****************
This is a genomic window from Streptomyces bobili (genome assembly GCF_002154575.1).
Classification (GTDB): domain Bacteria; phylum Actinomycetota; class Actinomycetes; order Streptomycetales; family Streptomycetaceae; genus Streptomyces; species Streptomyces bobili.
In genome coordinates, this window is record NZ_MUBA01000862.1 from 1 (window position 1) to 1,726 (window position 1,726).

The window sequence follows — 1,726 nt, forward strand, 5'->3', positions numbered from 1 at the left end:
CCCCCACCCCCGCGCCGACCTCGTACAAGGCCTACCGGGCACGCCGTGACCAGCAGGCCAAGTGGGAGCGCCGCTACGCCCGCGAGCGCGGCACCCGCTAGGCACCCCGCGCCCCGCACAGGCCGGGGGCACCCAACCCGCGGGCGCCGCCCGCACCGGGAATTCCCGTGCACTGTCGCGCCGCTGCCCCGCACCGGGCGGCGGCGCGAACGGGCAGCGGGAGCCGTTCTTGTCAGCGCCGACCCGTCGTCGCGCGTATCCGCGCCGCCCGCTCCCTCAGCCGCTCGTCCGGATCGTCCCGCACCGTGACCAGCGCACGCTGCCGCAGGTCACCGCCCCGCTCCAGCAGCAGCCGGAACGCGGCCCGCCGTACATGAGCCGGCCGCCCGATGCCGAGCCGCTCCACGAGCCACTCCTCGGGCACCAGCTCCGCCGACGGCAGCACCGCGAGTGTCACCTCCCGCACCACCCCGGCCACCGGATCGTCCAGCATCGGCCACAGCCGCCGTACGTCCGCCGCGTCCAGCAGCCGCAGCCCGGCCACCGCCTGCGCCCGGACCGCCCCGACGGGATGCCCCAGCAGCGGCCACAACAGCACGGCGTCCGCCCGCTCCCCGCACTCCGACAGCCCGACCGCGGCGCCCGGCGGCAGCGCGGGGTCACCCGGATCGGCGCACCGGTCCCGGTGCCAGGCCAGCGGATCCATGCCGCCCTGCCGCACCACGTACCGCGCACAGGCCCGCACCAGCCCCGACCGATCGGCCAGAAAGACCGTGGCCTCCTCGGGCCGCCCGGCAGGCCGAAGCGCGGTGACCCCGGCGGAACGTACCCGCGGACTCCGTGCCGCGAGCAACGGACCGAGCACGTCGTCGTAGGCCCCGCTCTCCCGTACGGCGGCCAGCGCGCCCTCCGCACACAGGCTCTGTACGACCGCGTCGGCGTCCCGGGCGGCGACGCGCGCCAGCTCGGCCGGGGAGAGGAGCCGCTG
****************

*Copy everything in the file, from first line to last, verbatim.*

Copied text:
This is a genomic window from Streptomyces bobili (genome assembly GCF_002154575.1).
Classification (GTDB): domain Bacteria; phylum Actinomycetota; class Actinomycetes; order Streptomycetales; family Streptomycetaceae; genus Streptomyces; species Streptomyces bobili.
In genome coordinates, this window is record NZ_MUBA01000862.1 from 1 (window position 1) to 1,726 (window position 1,726).

The window sequence follows — 1,726 nt, forward strand, 5'->3', positions numbered from 1 at the left end:
CCCCCACCCCCGCGCCGACCTCGTACAAGGCCTACCGGGCACGCCGTGACCAGCAGGCCAAGTGGGAGCGCCGCTACGCCCGCGAGCGCGGCACCCGCTAGGCACCCCGCGCCCCGCACAGGCCGGGGGCACCCAACCCGCGGGCGCCGCCCGCACCGGGAATTCCCGTGCACTGTCGCGCCGCTGCCCCGCACCGGGCGGCGGCGCGAACGGGCAGCGGGAGCCGTTCTTGTCAGCGCCGACCCGTCGTCGCGCGTATCCGCGCCGCCCGCTCCCTCAGCCGCTCGTCCGGATCGTCCCGCACCGTGACCAGCGCACGCTGCCGCAGGTCACCGCCCCGCTCCAGCAGCAGCCGGAACGCGGCCCGCCGTACATGAGCCGGCCGCCCGATGCCGAGCCGCTCCACGAGCCACTCCTCGGGCACCAGCTCCGCCGACGGCAGCACCGCGAGTGTCACCTCCCGCACCACCCCGGCCACCGGATCGTCCAGCATCGGCCACAGCCGCCGTACGTCCGCCGCGTCCAGCAGCCGCAGCCCGGCCACCGCCTGCGCCCGGACCGCCCCGACGGGATGCCCCAGCAGCGGCCACAACAGCACGGCGTCCGCCCGCTCCCCGCACTCCGACAGCCCGACCGCGGCGCCCGGCGGCAGCGCGGGGTCACCCGGATCGGCGCACCGGTCCCGGTGCCAGGCCAGCGGATCCATGCCGCCCTGCCGCACCACGTACCGCGCACAGGCCCGCACCAGCCCCGACCGATCGGCCAGAAAGACCGTGGCCTCCTCGGGCCGCCCGGCAGGCCGAAGCGCGGTGACCCCGGCGGAACGTACCCGCGGACTCCGTGCCGCGAGCAACGGACCGAGCACGTCGTCGTAGGCCCCGCTCTCCCGTACGGCGGCCAGCGCGCCCTCCGCACACAGGCTCTGTACGACCGCGTCGGCGTCCCGGGCGGCGACGCGCGCCAGCTCGGCCGGGGAGAGGAGCCGCTG